There are a number of rental video studios around town if I have a project that needs interior, dedicated space but video projects have a longer time line from concept to approval to final scheduling so there is usually more than enough time to find a rental resource. Some photo assignments come up quickly and the studio is a nice fall back for those times. 

I'm happy to rent studio space elsewhere for video work because we always bill it back to the client and we always mark up the cost. In effect it's a profitable part of the job budget. It's the same way that we rent our video gear packages to our clients to cover the cost of maintaining and replacing gear. A standard way of doing business in the video production industry. 

So, the mortgage is paid off, and the studio is still open. That means every job I take is even more profitable than before.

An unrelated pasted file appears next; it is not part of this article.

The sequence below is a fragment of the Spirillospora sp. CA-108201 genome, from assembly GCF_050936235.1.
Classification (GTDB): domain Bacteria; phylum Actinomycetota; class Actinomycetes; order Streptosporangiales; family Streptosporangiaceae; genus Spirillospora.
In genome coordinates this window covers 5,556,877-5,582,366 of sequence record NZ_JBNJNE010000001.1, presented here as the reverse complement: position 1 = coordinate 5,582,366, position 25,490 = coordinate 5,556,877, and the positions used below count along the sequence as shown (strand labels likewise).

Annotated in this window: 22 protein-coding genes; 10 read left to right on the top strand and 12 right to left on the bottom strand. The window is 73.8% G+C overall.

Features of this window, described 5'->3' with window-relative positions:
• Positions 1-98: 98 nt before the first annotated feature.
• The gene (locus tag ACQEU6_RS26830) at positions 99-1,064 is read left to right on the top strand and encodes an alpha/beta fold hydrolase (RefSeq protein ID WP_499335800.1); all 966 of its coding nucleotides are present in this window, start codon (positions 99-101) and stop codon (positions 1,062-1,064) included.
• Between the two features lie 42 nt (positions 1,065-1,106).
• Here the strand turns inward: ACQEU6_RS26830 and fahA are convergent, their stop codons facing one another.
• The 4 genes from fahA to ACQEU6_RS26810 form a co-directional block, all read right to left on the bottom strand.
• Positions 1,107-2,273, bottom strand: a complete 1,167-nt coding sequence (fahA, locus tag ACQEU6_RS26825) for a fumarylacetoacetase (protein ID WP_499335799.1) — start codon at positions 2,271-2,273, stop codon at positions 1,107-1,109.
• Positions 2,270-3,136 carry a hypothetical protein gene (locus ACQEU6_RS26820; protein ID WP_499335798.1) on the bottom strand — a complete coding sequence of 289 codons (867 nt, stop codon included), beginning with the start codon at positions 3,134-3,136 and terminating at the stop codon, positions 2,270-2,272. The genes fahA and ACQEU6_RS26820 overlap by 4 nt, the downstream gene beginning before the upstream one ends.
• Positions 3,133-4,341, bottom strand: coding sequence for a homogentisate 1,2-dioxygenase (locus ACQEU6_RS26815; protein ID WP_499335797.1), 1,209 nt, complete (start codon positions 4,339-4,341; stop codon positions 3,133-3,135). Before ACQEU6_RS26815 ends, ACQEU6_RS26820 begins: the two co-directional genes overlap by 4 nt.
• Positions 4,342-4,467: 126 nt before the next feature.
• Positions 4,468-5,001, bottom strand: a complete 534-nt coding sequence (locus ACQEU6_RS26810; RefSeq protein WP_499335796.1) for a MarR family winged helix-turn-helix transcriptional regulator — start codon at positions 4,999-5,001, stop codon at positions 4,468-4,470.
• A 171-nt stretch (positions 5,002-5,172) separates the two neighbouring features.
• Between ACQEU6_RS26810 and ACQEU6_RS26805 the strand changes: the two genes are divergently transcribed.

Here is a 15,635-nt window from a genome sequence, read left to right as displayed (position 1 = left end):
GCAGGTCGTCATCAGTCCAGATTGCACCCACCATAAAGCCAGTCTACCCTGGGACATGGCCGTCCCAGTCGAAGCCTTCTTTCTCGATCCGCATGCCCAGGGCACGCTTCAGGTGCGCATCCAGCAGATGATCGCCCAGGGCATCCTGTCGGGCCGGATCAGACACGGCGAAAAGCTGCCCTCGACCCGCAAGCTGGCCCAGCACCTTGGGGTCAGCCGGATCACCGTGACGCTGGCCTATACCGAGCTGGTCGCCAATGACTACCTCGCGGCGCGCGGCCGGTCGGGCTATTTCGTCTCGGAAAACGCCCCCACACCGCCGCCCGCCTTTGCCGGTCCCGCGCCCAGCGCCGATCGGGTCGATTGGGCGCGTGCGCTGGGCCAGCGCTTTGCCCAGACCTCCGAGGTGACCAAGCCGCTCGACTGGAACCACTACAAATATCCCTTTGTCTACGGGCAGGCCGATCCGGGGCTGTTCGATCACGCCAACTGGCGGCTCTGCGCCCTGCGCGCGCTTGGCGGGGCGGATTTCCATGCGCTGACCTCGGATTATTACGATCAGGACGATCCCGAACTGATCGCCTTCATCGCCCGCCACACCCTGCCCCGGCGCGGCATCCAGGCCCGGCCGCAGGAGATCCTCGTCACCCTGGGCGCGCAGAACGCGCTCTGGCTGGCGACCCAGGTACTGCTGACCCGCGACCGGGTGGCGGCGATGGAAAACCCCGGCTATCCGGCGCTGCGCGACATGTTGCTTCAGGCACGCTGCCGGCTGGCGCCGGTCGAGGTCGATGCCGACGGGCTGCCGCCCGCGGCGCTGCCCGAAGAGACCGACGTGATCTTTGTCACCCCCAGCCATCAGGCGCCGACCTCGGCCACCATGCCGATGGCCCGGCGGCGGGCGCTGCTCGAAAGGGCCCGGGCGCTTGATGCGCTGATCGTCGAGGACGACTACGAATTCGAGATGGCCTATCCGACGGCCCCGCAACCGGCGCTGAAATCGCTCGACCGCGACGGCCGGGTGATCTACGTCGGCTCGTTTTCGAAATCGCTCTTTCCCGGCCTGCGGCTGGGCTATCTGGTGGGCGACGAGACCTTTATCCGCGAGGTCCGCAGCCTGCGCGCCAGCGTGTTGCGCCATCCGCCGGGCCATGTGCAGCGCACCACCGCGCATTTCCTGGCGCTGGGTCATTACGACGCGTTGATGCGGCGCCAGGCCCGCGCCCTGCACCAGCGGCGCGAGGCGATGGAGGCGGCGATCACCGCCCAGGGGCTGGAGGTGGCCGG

Good quiet studio space is critical if you like to experiment with lighting, photo techniques and post production workflows. It's critical if you want to leave lighting and sets set up for days at a time. But mostly I find it emotionally important to have a dedicated space to do art in. When I walk in the door I'm there to do something related to my craft and having those formalist boundaries helps motivate me. 

So --- nice to have a space. Good for clients. Great investment when combined on one's own property. A nice refuge from daily work stress. A sharable space to help out friends or younger photographers who sometimes really need a space to do an important project in. Close to the fully stocked refrigerator in the house. A small tax deduction for the space. Great security. Great neighbors.